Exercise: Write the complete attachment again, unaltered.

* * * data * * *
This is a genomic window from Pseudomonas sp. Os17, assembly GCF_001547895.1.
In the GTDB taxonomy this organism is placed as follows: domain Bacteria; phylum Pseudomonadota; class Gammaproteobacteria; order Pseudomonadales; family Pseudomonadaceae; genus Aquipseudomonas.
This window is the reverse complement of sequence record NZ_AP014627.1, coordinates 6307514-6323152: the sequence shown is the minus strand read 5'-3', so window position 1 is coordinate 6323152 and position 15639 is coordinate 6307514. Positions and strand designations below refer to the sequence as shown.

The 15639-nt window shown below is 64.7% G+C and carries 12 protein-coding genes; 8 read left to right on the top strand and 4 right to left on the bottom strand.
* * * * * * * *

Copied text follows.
This is a genomic window from Pseudomonas sp. Os17, assembly GCF_001547895.1.
In the GTDB taxonomy this organism is placed as follows: domain Bacteria; phylum Pseudomonadota; class Gammaproteobacteria; order Pseudomonadales; family Pseudomonadaceae; genus Aquipseudomonas.
This window is the reverse complement of sequence record NZ_AP014627.1, coordinates 6307514-6323152: the sequence shown is the minus strand read 5'-3', so window position 1 is coordinate 6323152 and position 15639 is coordinate 6307514. Positions and strand designations below refer to the sequence as shown.

The 15639-nt window shown below is 64.7% G+C and carries 12 protein-coding genes; 8 read left to right on the top strand and 4 right to left on the bottom strand.